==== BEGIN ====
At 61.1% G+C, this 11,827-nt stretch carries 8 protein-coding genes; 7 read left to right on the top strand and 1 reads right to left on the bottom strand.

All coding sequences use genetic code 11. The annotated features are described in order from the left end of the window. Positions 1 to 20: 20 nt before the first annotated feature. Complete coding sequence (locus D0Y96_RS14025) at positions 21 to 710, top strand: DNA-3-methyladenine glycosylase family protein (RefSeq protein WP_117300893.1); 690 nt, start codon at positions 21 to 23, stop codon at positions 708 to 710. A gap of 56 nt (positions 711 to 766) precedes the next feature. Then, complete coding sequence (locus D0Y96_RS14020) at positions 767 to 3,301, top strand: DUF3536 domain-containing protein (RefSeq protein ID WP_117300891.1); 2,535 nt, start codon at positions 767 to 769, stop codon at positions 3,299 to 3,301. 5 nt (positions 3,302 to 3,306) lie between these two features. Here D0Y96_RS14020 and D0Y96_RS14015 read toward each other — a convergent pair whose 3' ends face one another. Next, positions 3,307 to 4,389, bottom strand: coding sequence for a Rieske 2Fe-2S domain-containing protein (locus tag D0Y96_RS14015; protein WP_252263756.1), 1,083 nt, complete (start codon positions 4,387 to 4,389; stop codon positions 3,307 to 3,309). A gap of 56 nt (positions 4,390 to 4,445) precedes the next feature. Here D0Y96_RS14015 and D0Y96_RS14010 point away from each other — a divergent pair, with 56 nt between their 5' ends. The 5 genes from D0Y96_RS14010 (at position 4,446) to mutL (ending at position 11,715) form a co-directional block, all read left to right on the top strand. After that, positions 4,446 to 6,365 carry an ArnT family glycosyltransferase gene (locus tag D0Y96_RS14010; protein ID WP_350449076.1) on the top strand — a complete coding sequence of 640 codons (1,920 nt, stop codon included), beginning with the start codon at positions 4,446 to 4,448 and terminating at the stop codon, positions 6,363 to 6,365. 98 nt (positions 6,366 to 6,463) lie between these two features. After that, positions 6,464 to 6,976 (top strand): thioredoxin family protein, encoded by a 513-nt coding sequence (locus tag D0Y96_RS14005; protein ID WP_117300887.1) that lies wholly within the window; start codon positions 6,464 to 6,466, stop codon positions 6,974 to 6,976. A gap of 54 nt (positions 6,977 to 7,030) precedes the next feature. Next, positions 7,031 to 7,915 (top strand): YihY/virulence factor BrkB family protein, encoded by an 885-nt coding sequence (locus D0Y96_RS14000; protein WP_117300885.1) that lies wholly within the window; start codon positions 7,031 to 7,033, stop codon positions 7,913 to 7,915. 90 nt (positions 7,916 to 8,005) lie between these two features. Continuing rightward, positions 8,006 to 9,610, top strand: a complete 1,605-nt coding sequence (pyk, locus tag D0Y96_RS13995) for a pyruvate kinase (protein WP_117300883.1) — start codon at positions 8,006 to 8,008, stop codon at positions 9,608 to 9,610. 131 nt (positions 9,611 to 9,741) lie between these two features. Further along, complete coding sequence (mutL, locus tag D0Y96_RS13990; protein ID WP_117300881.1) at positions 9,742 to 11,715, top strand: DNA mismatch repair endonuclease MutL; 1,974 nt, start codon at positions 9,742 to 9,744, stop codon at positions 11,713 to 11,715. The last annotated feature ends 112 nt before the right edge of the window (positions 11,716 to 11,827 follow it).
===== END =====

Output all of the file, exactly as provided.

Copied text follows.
At 61.1% G+C, this 11,827-nt stretch carries 8 protein-coding genes; 7 read left to right on the top strand and 1 reads right to left on the bottom strand.

All coding sequences use genetic code 11. The annotated features are described in order from the left end of the window. Positions 1 to 20: 20 nt before the first annotated feature. Complete coding sequence (locus D0Y96_RS14025) at positions 21 to 710, top strand: DNA-3-methyladenine glycosylase family protein (RefSeq protein WP_117300893.1); 690 nt, start codon at positions 21 to 23, stop codon at positions 708 to 710. A gap of 56 nt (positions 711 to 766) precedes the next feature. Then, complete coding sequence (locus D0Y96_RS14020) at positions 767 to 3,301, top strand: DUF3536 domain-containing protein (RefSeq protein ID WP_117300891.1); 2,535 nt, start codon at positions 767 to 769, stop codon at positions 3,299 to 3,301. 5 nt (positions 3,302 to 3,306) lie between these two features. Here D0Y96_RS14020 and D0Y96_RS14015 read toward each other — a convergent pair whose 3' ends face one another. Next, positions 3,307 to 4,389, bottom strand: coding sequence for a Rieske 2Fe-2S domain-containing protein (locus tag D0Y96_RS14015; protein WP_252263756.1), 1,083 nt, complete (start codon positions 4,387 to 4,389; stop codon positions 3,307 to 3,309). A gap of 56 nt (positions 4,390 to 4,445) precedes the next feature. Here D0Y96_RS14015 and D0Y96_RS14010 point away from each other — a divergent pair, with 56 nt between their 5' ends. The 5 genes from D0Y96_RS14010 (at position 4,446) to mutL (ending at position 11,715) form a co-directional block, all read left to right on the top strand. After that, positions 4,446 to 6,365 carry an ArnT family glycosyltransferase gene (locus tag D0Y96_RS14010; protein ID WP_350449076.1) on the top strand — a complete coding sequence of 640 codons (1,920 nt, stop codon included), beginning with the start codon at positions 4,446 to 4,448 and terminating at the stop codon, positions 6,363 to 6,365. 98 nt (positions 6,366 to 6,463) lie between these two features. After that, positions 6,464 to 6,976 (top strand): thioredoxin family protein, encoded by a 513-nt coding sequence (locus tag D0Y96_RS14005; protein ID WP_117300887.1) that lies wholly within the window; start codon positions 6,464 to 6,466, stop codon positions 6,974 to 6,976. A gap of 54 nt (positions 6,977 to 7,030) precedes the next feature. Next, positions 7,031 to 7,915 (top strand): YihY/virulence factor BrkB family protein, encoded by an 885-nt coding sequence (locus D0Y96_RS14000; protein WP_117300885.1) that lies wholly within the window; start codon positions 7,031 to 7,033, stop codon positions 7,913 to 7,915. 90 nt (positions 7,916 to 8,005) lie between these two features. Continuing rightward, positions 8,006 to 9,610, top strand: a complete 1,605-nt coding sequence (pyk, locus tag D0Y96_RS13995) for a pyruvate kinase (protein WP_117300883.1) — start codon at positions 8,006 to 8,008, stop codon at positions 9,608 to 9,610. 131 nt (positions 9,611 to 9,741) lie between these two features. Further along, complete coding sequence (mutL, locus tag D0Y96_RS13990; protein ID WP_117300881.1) at positions 9,742 to 11,715, top strand: DNA mismatch repair endonuclease MutL; 1,974 nt, start codon at positions 9,742 to 9,744, stop codon at positions 11,713 to 11,715. The last annotated feature ends 112 nt before the right edge of the window (positions 11,716 to 11,827 follow it).